IN defense of plastic surgery :
Like many of the things that millennials dive into, plastic surgery has been oversimplified, as unnecessary, self-obsessed and harmful. But conventional plastic surgery is remarkably safe.

Still horror stories of women left disfigured or dead after undergoing black market surgeries occasionally go viral; people latch onto them as cautionary tales exploit them in an effort to publicly shame others.

Rather than to encourage women to choose only safe options for surgery, those who oppose these procedures condemn women for wanting to pursue them in the first place.

I don't think that women who are staunchly against plastic surgery are worried about women's health or self-esteem; I think they are motivated by fear that their pretty privilege - the benefits they get to enjoy for meeting those standards without the help of a doctor - is at risk.

If beauty become democratized by more people simply paying surgeons for it, proverbial finish line gets pushed further away. But upholding a limited body ideal and rewarding the cluster of folks closest to it isn't the solution. Embracing autonomy and a variety of body aesthetics is.

The notion of beauty is fueled, in part by exclusivity. Those relatively few who have it are revered. Whether we like it or not. we are subject to privileges and disadvantages based on our appearance.

We enhance ourselves with makeup, hair extensions and fake nails because we are all under pressure to achieve the unattainable standards Beyonce and Kardashians. We adjust our bodies with shapewear and strategic clothing choices. Singling out plastic surgery as both unnecessary and unnatural is missing the bigger picture.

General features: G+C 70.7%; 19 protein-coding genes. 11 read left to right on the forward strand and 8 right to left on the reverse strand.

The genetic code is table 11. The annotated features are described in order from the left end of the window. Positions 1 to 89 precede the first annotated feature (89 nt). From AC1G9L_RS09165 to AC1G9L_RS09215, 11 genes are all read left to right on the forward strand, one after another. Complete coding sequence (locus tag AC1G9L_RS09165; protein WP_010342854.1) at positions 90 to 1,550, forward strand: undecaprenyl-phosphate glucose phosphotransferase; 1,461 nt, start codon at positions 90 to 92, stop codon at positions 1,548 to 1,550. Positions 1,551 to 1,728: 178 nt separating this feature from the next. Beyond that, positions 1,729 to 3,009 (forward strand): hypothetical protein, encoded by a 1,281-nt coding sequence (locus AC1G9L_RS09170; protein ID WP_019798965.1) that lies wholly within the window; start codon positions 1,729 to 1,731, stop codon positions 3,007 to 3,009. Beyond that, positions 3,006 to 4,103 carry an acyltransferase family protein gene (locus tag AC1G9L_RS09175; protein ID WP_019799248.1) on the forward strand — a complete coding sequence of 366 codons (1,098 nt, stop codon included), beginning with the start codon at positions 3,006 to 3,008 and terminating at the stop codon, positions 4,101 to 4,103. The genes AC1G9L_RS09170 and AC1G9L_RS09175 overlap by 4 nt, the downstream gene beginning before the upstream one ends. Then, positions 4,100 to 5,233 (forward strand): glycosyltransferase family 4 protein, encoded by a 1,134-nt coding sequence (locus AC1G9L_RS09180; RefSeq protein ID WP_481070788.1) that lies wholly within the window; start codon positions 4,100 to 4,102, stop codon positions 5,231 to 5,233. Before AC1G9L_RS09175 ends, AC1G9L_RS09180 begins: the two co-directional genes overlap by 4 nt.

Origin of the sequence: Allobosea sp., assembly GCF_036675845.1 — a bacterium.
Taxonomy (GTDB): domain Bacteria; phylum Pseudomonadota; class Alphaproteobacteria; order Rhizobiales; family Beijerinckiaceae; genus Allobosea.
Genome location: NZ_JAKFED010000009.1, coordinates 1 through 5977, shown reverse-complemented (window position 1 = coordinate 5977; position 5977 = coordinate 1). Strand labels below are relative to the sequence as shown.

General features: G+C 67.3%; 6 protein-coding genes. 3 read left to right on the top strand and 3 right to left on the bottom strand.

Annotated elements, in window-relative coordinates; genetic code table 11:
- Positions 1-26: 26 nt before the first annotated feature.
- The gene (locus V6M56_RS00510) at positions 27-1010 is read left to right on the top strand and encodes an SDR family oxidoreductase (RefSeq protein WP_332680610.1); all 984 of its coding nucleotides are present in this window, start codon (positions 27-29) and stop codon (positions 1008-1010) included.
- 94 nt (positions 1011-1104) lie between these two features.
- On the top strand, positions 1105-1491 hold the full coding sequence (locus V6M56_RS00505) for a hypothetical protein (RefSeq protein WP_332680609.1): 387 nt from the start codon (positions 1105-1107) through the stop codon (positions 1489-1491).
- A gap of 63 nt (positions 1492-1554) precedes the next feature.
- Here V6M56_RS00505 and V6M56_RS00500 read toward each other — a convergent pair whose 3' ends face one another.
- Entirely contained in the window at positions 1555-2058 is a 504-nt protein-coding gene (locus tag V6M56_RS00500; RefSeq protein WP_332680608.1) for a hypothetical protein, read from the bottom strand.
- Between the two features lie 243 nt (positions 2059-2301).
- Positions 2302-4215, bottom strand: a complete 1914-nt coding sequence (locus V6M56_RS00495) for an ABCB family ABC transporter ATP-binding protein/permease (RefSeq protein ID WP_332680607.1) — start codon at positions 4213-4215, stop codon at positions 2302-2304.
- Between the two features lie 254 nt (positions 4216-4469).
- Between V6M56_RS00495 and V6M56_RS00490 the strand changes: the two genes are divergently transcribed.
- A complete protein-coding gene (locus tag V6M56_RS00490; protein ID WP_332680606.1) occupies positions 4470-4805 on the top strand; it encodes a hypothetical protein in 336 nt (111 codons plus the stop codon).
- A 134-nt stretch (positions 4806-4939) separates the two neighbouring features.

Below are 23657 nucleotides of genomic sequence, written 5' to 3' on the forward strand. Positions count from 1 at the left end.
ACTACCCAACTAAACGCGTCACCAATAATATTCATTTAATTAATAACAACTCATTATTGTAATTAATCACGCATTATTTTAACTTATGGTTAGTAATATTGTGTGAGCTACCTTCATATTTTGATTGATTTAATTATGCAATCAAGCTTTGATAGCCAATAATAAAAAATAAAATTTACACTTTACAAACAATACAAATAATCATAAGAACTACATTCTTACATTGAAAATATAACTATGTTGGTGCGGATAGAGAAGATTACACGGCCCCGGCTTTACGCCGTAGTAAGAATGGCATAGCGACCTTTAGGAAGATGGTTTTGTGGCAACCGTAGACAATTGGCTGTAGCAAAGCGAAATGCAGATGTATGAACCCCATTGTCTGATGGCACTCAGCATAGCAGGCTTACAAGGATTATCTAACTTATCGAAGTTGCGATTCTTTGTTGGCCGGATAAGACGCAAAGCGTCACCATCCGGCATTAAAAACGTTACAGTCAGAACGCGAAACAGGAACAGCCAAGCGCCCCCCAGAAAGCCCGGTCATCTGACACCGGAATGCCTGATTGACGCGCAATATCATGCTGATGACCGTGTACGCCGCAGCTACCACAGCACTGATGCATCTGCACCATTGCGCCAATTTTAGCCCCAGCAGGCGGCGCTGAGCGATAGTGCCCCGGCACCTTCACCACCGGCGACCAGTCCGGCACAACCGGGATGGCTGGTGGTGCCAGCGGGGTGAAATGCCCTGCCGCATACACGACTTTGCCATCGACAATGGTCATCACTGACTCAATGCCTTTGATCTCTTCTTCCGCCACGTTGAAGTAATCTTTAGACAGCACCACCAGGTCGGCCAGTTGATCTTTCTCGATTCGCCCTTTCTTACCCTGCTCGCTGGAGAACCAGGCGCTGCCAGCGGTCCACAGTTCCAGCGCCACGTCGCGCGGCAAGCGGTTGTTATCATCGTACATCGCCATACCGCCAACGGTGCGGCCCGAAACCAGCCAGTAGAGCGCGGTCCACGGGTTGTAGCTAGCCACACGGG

People with marginalized bodies are acutely aware of the consequences of not meeting the standards of physical beauty. Black women's body's are constantly policed, targeted for violence, marked as deviant or excessive for cultural appropriation.

Fat phobia, transphobia and ableism are part of our daily realities, especially for women of color.

While some of us choose a path of radical self-acceptance and reject the beauty ideals that we've been told we haven't reached, many of us have instead found ways to leverage those standards for our own survival and success.

We adopt certain beauty practices, from fake lashes in order to pass, to survive and to thrive.

There is no shame in many of these choices, when the system of impression will always render black femme bodies less valuable than others. A natural body movement that doesn't include all of us is the real danger.

We need to make room for weave, highlight and contour alongside wheelchairs, fatness and full 360 liposuction and Brazilian butt lifts.

The World Students Society thanks author, Sesali Bowen. She is also the author of forthcoming book ''Notes From a Top Feminist''.


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